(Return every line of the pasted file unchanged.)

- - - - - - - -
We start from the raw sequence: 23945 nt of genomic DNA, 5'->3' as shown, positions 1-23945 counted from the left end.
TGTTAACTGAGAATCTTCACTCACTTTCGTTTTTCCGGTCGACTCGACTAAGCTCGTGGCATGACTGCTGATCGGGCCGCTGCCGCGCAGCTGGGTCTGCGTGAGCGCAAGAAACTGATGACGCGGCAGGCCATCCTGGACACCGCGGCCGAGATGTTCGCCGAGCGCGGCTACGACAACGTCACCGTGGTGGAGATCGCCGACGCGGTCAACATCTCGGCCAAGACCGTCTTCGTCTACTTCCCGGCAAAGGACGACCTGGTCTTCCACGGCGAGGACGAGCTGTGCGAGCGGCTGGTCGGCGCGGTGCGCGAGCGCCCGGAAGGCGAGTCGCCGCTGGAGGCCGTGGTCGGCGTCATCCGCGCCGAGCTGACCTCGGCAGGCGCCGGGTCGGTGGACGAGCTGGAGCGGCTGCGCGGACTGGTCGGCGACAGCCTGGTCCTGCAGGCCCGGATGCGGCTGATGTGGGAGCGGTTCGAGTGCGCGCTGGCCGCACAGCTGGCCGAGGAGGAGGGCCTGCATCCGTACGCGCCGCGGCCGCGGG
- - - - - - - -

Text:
We start from the raw sequence: 23945 nt of genomic DNA, 5'->3' as shown, positions 1-23945 counted from the left end.
TGTTAACTGAGAATCTTCACTCACTTTCGTTTTTCCGGTCGACTCGACTAAGCTCGTGGCATGACTGCTGATCGGGCCGCTGCCGCGCAGCTGGGTCTGCGTGAGCGCAAGAAACTGATGACGCGGCAGGCCATCCTGGACACCGCGGCCGAGATGTTCGCCGAGCGCGGCTACGACAACGTCACCGTGGTGGAGATCGCCGACGCGGTCAACATCTCGGCCAAGACCGTCTTCGTCTACTTCCCGGCAAAGGACGACCTGGTCTTCCACGGCGAGGACGAGCTGTGCGAGCGGCTGGTCGGCGCGGTGCGCGAGCGCCCGGAAGGCGAGTCGCCGCTGGAGGCCGTGGTCGGCGTCATCCGCGCCGAGCTGACCTCGGCAGGCGCCGGGTCGGTGGACGAGCTGGAGCGGCTGCGCGGACTGGTCGGCGACAGCCTGGTCCTGCAGGCCCGGATGCGGCTGATGTGGGAGCGGTTCGAGTGCGCGCTGGCCGCACAGCTGGCCGAGGAGGAGGGCCTGCATCCGTACGCGCCGCGGCCGCGGG